MPs are Poets at Heart according to Westminster Writing Quiz

Launched last month, this quiz, developed by ALCS, aimed to underline to MPs the significant role that writers play in society; a role further highlighted by the way in which readers and viewers have embraced books, films and TV series during lockdown.

Participants were asked questions on topics including their favourite writing location, predictions on their potential future writing earnings, and their activities during lockdown to reveal what type of writer they had most in common with. Even though many politicians are already published authors in the non-fiction and fiction genres or have had prior careers as journalists, poets were surprisingly the most popular result for the quiz. The quiz found that 44% would be poets if they were to change their career to become a full-time writer, compared with 19% who would be non-fiction writers and even fewer who would be journalists (11%).

Most MPs had low expectations for their potential earnings: almost half (46.58%) expected their earnings to only cover a nice meal out; while around a third (30.14%) expected it to cover a holiday. Only one in seven (15%) expected to be able to retire on the profits, and 8% thought they would be able to pay off their mortgage.

Four out of five (82%) of the Parliamentarians who participated in the quiz agreed that issues around fair pay for writers were worth raising in Parliament. Almost two-thirds (60%) supported clear structures  to ensure that writers receive a fair share of revenues from the digital marketplace.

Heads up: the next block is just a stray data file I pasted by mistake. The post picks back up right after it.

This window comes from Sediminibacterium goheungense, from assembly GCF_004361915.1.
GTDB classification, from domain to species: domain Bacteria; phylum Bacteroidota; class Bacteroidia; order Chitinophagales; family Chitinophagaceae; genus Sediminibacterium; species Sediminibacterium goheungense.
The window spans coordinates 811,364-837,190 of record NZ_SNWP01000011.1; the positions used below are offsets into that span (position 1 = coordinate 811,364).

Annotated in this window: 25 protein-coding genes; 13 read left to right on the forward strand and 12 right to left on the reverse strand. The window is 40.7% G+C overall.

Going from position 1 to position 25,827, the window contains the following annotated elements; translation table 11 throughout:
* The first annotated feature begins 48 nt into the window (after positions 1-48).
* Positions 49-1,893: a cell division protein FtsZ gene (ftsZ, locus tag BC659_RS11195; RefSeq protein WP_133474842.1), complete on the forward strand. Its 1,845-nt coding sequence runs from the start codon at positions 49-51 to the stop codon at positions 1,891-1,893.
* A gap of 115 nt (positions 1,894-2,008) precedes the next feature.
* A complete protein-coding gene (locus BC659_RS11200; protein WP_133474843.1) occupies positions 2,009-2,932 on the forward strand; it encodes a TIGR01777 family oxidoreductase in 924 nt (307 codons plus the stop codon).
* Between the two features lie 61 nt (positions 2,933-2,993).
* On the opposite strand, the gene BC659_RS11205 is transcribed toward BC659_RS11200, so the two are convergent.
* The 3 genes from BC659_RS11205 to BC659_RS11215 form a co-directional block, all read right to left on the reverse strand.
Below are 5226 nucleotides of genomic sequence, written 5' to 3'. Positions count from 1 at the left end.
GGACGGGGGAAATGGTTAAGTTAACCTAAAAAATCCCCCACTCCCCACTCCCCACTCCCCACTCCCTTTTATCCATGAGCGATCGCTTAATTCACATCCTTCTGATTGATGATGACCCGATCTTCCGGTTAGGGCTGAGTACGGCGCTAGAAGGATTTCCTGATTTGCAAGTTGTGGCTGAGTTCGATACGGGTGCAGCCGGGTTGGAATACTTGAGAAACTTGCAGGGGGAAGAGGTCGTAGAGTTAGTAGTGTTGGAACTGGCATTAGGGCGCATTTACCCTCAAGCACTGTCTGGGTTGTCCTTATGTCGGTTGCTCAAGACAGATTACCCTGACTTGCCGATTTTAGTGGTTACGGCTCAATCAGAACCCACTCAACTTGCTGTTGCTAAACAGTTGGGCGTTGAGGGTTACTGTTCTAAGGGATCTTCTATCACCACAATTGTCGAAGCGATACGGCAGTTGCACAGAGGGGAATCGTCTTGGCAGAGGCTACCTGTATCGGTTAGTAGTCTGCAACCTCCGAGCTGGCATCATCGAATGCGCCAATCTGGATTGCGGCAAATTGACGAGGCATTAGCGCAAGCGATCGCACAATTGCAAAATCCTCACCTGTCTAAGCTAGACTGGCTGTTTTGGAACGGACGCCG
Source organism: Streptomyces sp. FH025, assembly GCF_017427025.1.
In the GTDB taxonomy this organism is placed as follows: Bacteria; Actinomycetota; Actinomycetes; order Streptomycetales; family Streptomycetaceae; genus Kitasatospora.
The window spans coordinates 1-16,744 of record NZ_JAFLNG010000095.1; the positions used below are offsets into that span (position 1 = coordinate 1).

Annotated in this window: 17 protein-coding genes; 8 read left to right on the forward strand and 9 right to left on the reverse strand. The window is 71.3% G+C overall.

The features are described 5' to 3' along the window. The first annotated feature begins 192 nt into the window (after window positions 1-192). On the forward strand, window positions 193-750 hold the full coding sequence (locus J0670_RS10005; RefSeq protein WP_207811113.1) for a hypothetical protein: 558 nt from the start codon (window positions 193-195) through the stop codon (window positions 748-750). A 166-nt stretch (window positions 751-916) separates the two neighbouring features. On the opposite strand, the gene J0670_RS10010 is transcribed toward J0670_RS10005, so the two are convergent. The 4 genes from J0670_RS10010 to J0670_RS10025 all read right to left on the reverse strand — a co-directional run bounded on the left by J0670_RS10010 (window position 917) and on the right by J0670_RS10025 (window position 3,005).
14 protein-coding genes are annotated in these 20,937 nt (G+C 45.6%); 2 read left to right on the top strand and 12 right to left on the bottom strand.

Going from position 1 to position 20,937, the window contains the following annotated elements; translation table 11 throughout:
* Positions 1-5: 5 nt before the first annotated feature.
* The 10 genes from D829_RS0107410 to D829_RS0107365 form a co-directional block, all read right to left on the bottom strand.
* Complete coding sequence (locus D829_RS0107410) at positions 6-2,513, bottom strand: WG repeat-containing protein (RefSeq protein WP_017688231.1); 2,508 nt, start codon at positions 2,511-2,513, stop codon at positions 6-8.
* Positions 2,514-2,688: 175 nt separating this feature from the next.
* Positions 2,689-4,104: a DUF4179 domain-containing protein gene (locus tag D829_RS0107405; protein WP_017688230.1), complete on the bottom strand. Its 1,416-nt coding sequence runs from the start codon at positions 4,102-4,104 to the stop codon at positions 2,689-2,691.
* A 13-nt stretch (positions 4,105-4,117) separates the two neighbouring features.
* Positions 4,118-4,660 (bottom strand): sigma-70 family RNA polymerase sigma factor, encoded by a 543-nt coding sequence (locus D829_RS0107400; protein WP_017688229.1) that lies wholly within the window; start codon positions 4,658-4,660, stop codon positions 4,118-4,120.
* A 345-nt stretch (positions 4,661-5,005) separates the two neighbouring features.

The All Party Parliamentary Writers Group (APWG) published a report last month which outlined ten recommendations for Government on how best to support writers and fairly remunerate them for their work. The report was based on a supplementary inquiry session the APWG held in November 2020 with organisations and writers across the literary field who testified as to how the pandemic had impacted on authors’ incomes and opportunities. A key recommendation from the report was to give creative organisations a clear path of engagement with the Government through a Creators Council which would address the issues around fair pay for writers that MPs from the quiz believed to be worth raising in Parliament.

Owen Atkinson, Chief Executive of ALCS, said: “We are delighted that so many MPs got involved with our first Westminster quiz, and while the result was not what we were expecting, it is great to see poets score so highly. As one of our more underrepresented genres, it is reassuring to know our MPs have a lot in common with them. Perhaps it is the years of delivering rousing speeches on the floor in the House of Commons.”

“While it was a light-hearted and entertaining way to remind MPs just how important writing is, and the vital role it has played during the pandemic, I hope it has reminded those in power that if we want to ensure that we have a steady stream of brilliant shows, films, books, inspiring textbooks and poetry then we need to think about how we can rebalance the value we put on their work.”

About the All Party Parliamentary Writers Group (APWG)

The All Party Parliamentary Writers Group was established in 2007. Its aims are: to represent the interests of all writers, to safeguard their intellectual property rights, and to ensure they receive a fair level of recognition and reward for their contribution to the economy and society as a whole. There are currently over 65 members of the cross-party group across both Houses. The Group Officers are: Giles Watling MP (Chair), Pete Wishart MP (Vice-Chair), Julie Elliott MP (Vice-Chair), Lord Clement-Jones (Vice-Chair), Baroness Benjamin (Secretary), Lord Dubs (Treasurer), Bob Stewart DSO MP (Vice Chair), Andrew Lewer MP (Vice Chair), Earl of Clancarty (Vice Chair) and Lord Balfe (Vice Chair).